Some 30 million people have been affected
With millions of North Americans still reeling from the biggest electricity blackout in history, the accident is making headlines in the world media.
Reaction in countries around the globe ranges from gloating to sympathy and concern for the state of their own energy systems.
In France and Spain, the blackout became the top story on television, with correspondents describing "an eerie calm in the streets of Manhattan".
The Chinese Foreign Ministry deemed the news grim enough to express official sympathy with the people of the US and Canada, along with hopes of an "early recovery", the Chinese news agency Xinhua said.
In Russia, energy chief Anatoliy Chubays said that "the biggest accident in the history of world energy systems" could never have happened in his own country.
He could be excused a hint of smugness - Russia's united energy grid makes it possible to re-route electricity to regions whose power supplies have failed.
Mr Chubays ruled out terrorism as the possible cause of the blackout, but ordered security to be stepped up at key Russian power plants, just in case.
In Sweden, the spokesman for the national grid could offer no guarantees. The Swedish grid is closely linked to neighbouring Norway, Denmark, Finland, Germany and even Poland.
Although a blackout on the US scale was unlikely, a collapse of the Norwegian network, for instance, could well spill over into Sweden, the spokesman said.
In Taiwan, which suffered a nearly-total blackout in 1999 after a landslide destroyed an electricity transmission tower, the power company said the island's new electricity grid was still not immune to natural disasters.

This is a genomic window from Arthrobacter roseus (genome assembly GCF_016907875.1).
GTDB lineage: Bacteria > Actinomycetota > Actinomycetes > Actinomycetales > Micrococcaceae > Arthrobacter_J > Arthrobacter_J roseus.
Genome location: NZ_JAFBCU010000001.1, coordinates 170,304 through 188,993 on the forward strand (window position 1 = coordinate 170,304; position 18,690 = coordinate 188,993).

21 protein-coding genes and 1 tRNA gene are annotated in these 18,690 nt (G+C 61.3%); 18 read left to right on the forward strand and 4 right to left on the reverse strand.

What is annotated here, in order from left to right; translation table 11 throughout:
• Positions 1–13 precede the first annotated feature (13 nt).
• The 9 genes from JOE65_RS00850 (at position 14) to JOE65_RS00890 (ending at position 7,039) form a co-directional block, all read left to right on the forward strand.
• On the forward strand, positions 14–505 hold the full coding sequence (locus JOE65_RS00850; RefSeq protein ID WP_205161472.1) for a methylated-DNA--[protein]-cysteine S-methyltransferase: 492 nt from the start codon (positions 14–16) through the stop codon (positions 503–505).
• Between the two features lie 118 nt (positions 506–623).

Iranian radio homed in on America's "technical and technological vulnerability" and fears of a possible terrorist involvement.
The massive blackout has demonstrated that America's "excessive reliance on technology, both militarily and politically, is irrational and dangerous," the radio said.
For Azerbaijan, the North American blackout had immediate political implications. The country's ailing president Heydar Aliyev is undergoing treatment at a Cleveland hospital.
Agencies were quick to report that the clinic fell back on emergency generators, and the Azeri president's condition remains stable.
In neighbouring Georgia, whose power grid has been crumbling for years, residents said they no longer paid attention to electricity failures, and certainly didn't regard them as any kind of catastrophe.
And in Iraq, which has suffered for months with little electricity, there is little sympathy for the self-confessed "superpower with a third-world grid". Some commentators saw poetic justice in Americans having to endure the same fate as the people of Baghdad and Basra.
But others said America's failure to keep its own house in order bode ill for its efforts to restore the Iraqi grid.
"They have the best equipment and technology and a power shortage can make such a big fuss in the United States," a power plant worker in Baghdad told Reuters.
"Now I am sure it will take them years to fix the electricity in Iraq."
BBC Monitoring, based in Caversham in southern England, selects and translates information from radio, television, press, news agencies and the Internet from 150 countries in more than 70 languages.